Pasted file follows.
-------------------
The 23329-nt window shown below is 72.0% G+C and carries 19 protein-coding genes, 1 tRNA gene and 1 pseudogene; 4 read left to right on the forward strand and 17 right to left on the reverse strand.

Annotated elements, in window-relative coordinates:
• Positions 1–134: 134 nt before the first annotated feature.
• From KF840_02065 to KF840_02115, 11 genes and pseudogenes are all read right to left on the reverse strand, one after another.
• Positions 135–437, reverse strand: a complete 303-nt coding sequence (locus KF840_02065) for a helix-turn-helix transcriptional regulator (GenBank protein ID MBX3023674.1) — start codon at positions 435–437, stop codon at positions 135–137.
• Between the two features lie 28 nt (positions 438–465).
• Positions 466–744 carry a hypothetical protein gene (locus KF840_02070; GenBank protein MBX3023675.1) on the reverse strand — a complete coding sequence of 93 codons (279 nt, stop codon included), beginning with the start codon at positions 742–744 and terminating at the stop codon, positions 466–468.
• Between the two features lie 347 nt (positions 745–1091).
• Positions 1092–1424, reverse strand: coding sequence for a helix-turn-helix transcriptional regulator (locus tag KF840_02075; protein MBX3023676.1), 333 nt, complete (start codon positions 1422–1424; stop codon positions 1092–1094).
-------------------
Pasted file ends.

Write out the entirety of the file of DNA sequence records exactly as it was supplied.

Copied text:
The 23329-nt window shown below is 72.0% G+C and carries 19 protein-coding genes, 1 tRNA gene and 1 pseudogene; 4 read left to right on the forward strand and 17 right to left on the reverse strand.

Annotated elements, in window-relative coordinates:
• Positions 1–134: 134 nt before the first annotated feature.
• From KF840_02065 to KF840_02115, 11 genes and pseudogenes are all read right to left on the reverse strand, one after another.
• Positions 135–437, reverse strand: a complete 303-nt coding sequence (locus KF840_02065) for a helix-turn-helix transcriptional regulator (GenBank protein ID MBX3023674.1) — start codon at positions 435–437, stop codon at positions 135–137.
• Between the two features lie 28 nt (positions 438–465).
• Positions 466–744 carry a hypothetical protein gene (locus KF840_02070; GenBank protein MBX3023675.1) on the reverse strand — a complete coding sequence of 93 codons (279 nt, stop codon included), beginning with the start codon at positions 742–744 and terminating at the stop codon, positions 466–468.
• Between the two features lie 347 nt (positions 745–1091).
• Positions 1092–1424, reverse strand: coding sequence for a helix-turn-helix transcriptional regulator (locus tag KF840_02075; protein MBX3023676.1), 333 nt, complete (start codon positions 1422–1424; stop codon positions 1092–1094).